The European Union’s latest plans to boost its future budget have raised the hackles of the moneymen in the City of London.
The Commission wants to collect one percent VAT throughout EU member states. It also wants to collect a levy on all financial transactions and that has sparked fierce opposition, particularly from the UK.
London’s financial and stock markets form a major backbone of the UK economy. With fears of a banking exodus from the City towards Asia or the US, the prime minister’s office in London rejected the proposals as unrealistic, saying the EU should be tightening its belt like crisis-hit member states.
A ‘no’ from Britain’s pro-business Conservative premier David Cameron would be enough to sink the plan before it even gets off the ground.
One analyst believes the EU proposals are rooted in a desire to satisfy public disquiet about finance houses.
Jorge Núñez Ferrer from the Centre for European Policy Studies said: “When you hear in the news all the time, after everything that has happened, the banks are making profits and people are getting bonuses, when you say we will do something about that, we will reduce the way they operate with this tax, I think people can have a feeling about it.”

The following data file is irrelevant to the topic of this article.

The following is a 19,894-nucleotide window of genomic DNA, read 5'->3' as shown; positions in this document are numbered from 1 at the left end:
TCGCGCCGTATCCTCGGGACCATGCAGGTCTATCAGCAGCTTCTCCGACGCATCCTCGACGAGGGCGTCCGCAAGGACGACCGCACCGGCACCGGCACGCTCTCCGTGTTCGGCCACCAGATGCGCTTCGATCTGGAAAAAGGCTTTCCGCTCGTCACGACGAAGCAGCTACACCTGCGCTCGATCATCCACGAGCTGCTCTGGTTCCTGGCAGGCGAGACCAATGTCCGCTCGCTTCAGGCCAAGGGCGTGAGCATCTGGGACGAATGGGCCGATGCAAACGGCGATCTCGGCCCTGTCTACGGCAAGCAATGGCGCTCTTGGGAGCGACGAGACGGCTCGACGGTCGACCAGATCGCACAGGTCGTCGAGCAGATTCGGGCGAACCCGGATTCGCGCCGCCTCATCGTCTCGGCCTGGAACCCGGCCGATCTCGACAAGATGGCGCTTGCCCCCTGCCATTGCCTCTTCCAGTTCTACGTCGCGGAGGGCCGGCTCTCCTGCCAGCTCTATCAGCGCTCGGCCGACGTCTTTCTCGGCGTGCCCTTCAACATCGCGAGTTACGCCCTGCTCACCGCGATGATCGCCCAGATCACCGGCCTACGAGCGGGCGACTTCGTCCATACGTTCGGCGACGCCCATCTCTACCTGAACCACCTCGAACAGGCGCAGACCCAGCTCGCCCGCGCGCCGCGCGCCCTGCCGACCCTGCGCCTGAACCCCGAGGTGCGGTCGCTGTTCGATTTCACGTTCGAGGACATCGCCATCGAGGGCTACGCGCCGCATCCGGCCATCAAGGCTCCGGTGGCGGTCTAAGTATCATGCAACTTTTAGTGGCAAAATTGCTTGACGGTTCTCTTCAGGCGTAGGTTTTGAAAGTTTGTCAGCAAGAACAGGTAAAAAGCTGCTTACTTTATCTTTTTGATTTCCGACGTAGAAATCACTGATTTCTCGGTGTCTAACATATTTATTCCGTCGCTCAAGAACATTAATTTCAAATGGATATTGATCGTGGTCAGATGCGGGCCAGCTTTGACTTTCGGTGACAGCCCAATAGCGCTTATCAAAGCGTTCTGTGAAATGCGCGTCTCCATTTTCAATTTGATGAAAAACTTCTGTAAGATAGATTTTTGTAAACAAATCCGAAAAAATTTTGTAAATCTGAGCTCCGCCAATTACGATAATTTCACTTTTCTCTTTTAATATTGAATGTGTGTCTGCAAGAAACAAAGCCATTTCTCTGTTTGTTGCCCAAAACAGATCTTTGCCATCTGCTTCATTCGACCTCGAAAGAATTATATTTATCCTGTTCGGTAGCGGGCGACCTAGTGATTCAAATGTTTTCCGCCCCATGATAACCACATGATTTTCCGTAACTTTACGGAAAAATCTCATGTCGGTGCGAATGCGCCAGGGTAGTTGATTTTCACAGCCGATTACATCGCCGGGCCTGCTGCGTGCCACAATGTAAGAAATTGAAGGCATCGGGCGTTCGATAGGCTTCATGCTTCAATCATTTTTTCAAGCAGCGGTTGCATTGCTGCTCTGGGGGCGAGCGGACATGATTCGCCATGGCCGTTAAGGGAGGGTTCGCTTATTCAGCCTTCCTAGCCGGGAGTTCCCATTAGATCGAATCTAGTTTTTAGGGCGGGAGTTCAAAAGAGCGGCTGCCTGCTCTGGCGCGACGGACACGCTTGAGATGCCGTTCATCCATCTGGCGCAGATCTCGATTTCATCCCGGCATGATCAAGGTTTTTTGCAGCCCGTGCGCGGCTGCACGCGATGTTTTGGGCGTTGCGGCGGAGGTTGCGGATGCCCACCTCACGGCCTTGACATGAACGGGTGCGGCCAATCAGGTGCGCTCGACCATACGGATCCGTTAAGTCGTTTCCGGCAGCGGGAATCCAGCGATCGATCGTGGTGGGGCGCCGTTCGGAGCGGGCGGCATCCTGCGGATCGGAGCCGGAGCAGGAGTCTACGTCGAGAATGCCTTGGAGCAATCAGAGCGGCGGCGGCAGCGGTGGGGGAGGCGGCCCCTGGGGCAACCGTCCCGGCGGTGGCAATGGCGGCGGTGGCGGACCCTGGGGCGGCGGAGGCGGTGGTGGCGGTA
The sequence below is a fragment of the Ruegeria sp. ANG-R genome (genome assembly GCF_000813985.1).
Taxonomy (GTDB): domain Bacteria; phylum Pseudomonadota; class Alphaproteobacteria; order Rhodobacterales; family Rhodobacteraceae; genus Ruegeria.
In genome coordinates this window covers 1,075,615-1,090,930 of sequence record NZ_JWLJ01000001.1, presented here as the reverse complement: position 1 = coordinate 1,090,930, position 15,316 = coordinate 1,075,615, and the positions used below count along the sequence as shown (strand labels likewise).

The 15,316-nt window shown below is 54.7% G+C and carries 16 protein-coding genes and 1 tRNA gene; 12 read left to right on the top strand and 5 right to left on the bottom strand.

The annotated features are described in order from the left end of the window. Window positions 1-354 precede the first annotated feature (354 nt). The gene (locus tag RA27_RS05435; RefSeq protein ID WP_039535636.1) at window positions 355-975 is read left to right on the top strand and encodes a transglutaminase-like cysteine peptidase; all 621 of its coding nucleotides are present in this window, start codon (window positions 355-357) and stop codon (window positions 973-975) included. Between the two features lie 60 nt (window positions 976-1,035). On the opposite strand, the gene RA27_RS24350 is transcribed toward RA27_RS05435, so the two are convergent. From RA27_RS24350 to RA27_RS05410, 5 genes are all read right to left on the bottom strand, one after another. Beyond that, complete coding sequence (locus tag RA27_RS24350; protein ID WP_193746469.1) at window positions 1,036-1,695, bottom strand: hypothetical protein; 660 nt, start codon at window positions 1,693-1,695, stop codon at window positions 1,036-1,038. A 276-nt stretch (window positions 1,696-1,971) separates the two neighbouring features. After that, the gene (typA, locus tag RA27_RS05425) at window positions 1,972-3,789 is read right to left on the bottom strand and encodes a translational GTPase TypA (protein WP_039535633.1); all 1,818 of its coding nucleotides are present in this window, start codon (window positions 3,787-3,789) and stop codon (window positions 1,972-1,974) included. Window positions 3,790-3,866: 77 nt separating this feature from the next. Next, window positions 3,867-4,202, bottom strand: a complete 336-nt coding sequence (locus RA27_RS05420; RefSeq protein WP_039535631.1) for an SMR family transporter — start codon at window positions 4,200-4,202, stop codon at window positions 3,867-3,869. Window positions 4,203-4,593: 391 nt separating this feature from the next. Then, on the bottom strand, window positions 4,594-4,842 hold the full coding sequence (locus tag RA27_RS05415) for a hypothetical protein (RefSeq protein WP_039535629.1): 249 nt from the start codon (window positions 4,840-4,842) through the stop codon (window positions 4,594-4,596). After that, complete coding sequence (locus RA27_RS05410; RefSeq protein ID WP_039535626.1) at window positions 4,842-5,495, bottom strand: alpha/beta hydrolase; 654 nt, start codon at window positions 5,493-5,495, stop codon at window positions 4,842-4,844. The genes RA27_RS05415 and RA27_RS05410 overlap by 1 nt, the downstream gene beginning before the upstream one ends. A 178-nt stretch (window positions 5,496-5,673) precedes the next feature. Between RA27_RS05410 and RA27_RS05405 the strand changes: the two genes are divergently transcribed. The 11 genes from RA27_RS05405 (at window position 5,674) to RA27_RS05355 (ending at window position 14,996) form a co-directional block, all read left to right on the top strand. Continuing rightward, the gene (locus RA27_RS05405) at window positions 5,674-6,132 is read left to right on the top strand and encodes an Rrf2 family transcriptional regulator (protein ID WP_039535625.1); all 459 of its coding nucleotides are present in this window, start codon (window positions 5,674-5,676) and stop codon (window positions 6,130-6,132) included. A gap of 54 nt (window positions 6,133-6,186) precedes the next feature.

The idea of a VAT payment stems from the desire to increase the EU budget while at the same time reducing direct contributions from member states.
The one percent extra collected on top of national VAT rates would be transferred directly into European coffers.
The commissioner in charge says the measures could generate a combined 60 billion euros, taking the budget until 2020 up to nearly a trillion euros.
And so the battle lines have been drawn and the first stones tentatively thrown. Germany has joined Britain in voicing its opposition. The Dutch finance minister also said tax is a matter for national governments.
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